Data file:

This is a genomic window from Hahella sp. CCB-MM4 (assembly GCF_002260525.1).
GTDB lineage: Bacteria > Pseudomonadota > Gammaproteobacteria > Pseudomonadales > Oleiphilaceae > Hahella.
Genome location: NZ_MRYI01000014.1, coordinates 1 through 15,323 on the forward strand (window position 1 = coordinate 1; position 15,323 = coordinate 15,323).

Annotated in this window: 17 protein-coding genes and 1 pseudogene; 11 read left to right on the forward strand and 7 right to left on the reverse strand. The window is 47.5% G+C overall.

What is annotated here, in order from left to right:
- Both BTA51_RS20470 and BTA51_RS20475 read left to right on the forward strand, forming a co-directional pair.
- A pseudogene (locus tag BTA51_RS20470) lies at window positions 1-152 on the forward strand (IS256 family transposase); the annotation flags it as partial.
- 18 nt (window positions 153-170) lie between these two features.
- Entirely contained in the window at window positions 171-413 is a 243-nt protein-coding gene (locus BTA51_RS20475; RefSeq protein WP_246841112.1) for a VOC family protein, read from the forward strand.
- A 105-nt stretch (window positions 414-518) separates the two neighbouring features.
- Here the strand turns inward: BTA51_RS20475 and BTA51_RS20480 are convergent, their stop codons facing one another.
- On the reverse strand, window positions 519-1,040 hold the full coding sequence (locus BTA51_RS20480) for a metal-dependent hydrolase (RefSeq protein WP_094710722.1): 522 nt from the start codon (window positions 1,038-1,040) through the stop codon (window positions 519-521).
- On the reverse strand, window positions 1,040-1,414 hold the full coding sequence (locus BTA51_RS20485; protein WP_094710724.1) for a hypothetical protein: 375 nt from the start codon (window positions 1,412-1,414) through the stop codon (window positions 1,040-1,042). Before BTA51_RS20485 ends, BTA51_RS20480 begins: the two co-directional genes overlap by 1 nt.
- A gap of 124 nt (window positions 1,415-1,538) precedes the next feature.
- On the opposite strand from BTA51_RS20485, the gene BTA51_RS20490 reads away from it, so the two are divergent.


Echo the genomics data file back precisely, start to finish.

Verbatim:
This is a genomic window from Hahella sp. CCB-MM4 (assembly GCF_002260525.1).
GTDB lineage: Bacteria > Pseudomonadota > Gammaproteobacteria > Pseudomonadales > Oleiphilaceae > Hahella.
Genome location: NZ_MRYI01000014.1, coordinates 1 through 15,323 on the forward strand (window position 1 = coordinate 1; position 15,323 = coordinate 15,323).

Annotated in this window: 17 protein-coding genes and 1 pseudogene; 11 read left to right on the forward strand and 7 right to left on the reverse strand. The window is 47.5% G+C overall.

What is annotated here, in order from left to right:
- Both BTA51_RS20470 and BTA51_RS20475 read left to right on the forward strand, forming a co-directional pair.
- A pseudogene (locus tag BTA51_RS20470) lies at window positions 1-152 on the forward strand (IS256 family transposase); the annotation flags it as partial.
- 18 nt (window positions 153-170) lie between these two features.
- Entirely contained in the window at window positions 171-413 is a 243-nt protein-coding gene (locus BTA51_RS20475; RefSeq protein WP_246841112.1) for a VOC family protein, read from the forward strand.
- A 105-nt stretch (window positions 414-518) separates the two neighbouring features.
- Here the strand turns inward: BTA51_RS20475 and BTA51_RS20480 are convergent, their stop codons facing one another.
- On the reverse strand, window positions 519-1,040 hold the full coding sequence (locus BTA51_RS20480) for a metal-dependent hydrolase (RefSeq protein WP_094710722.1): 522 nt from the start codon (window positions 1,038-1,040) through the stop codon (window positions 519-521).
- On the reverse strand, window positions 1,040-1,414 hold the full coding sequence (locus BTA51_RS20485; protein WP_094710724.1) for a hypothetical protein: 375 nt from the start codon (window positions 1,412-1,414) through the stop codon (window positions 1,040-1,042). Before BTA51_RS20485 ends, BTA51_RS20480 begins: the two co-directional genes overlap by 1 nt.
- A gap of 124 nt (window positions 1,415-1,538) precedes the next feature.
- On the opposite strand from BTA51_RS20485, the gene BTA51_RS20490 reads away from it, so the two are divergent.